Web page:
Michigan vs. Alabama (Sept. 1): Talk about hitting the ground running. Michigan, itself hoping to play into the 2012 national title picture, opens its season at Cowboys Stadium against the defending national champ. It’s a game that will quickly define each team’s season. Can Michigan’s offensive machine outperform the solid Alabama defense?
Wisconsin at Nebraska (Sept. 29): A full discussion of the Big Ten can’t happen without mention of Nebraska, which figures to weigh in heavily on the Legends division title. The Huskers return all of their offensive leaders, including quarterback Taylor Martinez, who finished second on the team in rushing last year. This year, the winner of this game will likely win the division and head to the conference title game. A lot on the line for late September.
Michigan State at Michigan (Oct. 20): The 105th meeting between the two in-state rivals is arguably the best conference game in the month of October. While the conference’s postseason hopes are hanging with Michigan, the highest ranked bowl-eligible team in the conference heading into the year, Michigan State has the opportunity to make a statement in the national spotlight with a strong performance in this game.
Michigan at Ohio State (Nov. 24): In the final game of the regular season, this storied rivalry adds a new twist this year. Michigan should enter this game as the representative for the Leaders division in the conference title game. But the Wolverines could have much more on the line, including a BCS bowl berth or even national championship hopes. Regardless of the outcome, this will be the final game of the year for the Buckeyes, which cannot play in the conference title game or a bowl game. Wouldn’t the boys in red love anything more than to ruin the season of their archrival? The Horseshoe will be rocking for this one, guaranteed.
STORYLINES to watch:
1. How will the “Meyer effect” affect the conference?
Urban Meyer is one of the best recruiting coaches in the nation. There’s no arguing that. Shortly after being named the head coach at Ohio State, Meyer was able to convince several major prospects to “flip” their commitments to join the Buckeyes in a Signing Day coup. While this is second nature in other conferences, especially the SEC, this is an entirely different way to play the game in Big Ten country. Will the so-called “Meyer effect” cause other coaches in the conference to step up their games when it comes to recruiting?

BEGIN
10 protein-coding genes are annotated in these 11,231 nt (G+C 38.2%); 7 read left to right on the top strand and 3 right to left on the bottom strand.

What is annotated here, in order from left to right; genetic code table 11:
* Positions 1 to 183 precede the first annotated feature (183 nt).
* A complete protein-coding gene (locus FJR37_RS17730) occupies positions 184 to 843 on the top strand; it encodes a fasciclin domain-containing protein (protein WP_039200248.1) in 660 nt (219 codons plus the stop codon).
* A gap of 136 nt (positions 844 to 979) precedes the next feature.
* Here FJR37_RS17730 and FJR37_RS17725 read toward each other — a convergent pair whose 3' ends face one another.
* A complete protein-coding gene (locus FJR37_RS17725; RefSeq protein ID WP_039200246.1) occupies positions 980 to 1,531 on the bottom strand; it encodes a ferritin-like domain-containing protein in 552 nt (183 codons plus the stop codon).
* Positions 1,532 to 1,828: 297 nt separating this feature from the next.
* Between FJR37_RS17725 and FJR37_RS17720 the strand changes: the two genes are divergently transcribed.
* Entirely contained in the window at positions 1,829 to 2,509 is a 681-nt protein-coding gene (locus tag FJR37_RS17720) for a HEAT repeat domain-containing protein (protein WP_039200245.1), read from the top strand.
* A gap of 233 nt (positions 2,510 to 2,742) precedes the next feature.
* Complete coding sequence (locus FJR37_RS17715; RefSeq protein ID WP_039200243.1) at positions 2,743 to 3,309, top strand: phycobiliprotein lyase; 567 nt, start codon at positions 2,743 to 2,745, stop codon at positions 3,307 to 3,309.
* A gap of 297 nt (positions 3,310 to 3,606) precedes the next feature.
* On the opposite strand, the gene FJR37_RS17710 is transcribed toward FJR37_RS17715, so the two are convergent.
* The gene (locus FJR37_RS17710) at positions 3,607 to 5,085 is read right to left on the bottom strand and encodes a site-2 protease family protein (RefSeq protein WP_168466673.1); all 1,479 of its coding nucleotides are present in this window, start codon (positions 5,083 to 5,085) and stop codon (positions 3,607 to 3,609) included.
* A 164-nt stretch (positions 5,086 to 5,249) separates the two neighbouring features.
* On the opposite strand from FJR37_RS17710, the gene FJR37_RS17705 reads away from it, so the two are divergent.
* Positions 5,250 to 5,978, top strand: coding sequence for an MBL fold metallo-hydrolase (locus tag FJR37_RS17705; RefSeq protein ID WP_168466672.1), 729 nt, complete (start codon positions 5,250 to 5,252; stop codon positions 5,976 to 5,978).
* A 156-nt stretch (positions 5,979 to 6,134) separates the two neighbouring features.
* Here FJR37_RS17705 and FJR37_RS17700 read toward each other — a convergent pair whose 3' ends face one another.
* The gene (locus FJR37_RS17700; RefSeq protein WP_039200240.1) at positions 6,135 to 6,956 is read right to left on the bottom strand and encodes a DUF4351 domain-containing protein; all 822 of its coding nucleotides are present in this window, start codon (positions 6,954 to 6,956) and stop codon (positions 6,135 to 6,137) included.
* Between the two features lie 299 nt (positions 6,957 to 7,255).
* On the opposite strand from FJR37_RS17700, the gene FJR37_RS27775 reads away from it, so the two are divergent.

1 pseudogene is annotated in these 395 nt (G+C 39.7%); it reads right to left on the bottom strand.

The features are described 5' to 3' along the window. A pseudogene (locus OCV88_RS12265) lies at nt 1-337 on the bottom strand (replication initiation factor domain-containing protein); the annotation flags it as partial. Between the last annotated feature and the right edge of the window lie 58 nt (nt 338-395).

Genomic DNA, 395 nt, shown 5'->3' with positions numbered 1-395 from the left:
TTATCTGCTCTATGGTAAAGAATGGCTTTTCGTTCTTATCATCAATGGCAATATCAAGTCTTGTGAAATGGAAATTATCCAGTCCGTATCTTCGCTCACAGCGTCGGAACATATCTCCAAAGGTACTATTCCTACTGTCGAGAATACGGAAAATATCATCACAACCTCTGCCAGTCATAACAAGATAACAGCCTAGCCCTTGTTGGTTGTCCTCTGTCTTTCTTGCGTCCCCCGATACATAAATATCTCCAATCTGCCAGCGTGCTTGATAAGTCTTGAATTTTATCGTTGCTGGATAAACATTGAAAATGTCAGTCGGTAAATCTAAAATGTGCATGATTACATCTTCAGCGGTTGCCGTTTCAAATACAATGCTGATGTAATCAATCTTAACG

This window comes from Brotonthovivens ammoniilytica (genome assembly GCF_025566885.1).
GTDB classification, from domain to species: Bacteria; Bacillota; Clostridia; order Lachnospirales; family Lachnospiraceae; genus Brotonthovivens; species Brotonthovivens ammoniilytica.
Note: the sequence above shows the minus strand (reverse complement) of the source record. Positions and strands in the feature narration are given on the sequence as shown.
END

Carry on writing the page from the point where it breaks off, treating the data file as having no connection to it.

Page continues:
2. Can a team rise up to grab the spotlight away from the controversies?
Like it or not, a good deal of the attention in the Big Ten this year will go toward both Ohio State and Penn State, simply because of their circumstances. But Michigan has a huge opportunity in this opening week to turn the attention away from scandals and controversies and back to the football field. Michigan State also opens with an intriguing game against Boise State. Will either team have a strong enough performance to snag the spotlight?
3. Will Penn State be relevant?
It’s been a year like no other in State College. With the loss of a number of transfers – including star running back Silas Redd to USC – the Nittany Lions have a lot to overcome. But there are some pieces returning, including most of the defense and senior quarterback Matt McGloin. A lot will ride on how the team opens its season, particularly its Sept. 22 game against Temple. Last year, Penn State squeaked out a 14-10 win over the Owls, a game that Temple arguably should have won. If the Nittany Lions exit September with a winning record, the possibility of a 6-6 season will exist.
4. Can the Big Ten live up to expectations?
According to the Athlon Sports preseason ranking, there are three conferences with five teams each in the Top 25: The Big 12, the SEC … and the Big Ten. It wasn’t all that long ago that the Big Ten was criticized for its teams’ lackluster performances in bowl games. (Remember the 0-5 performance on Jan. 1, 2011?) Four of the five ranked teams – Michigan, Nebraska, Wisconsin and Michigan State – have the opportunity this season to make their marks on the national scene. Will this finally be the year – even without Ohio State and Penn State – that the Big Ten steps up to the same plate as the two perennial postseason powerhouse conferences?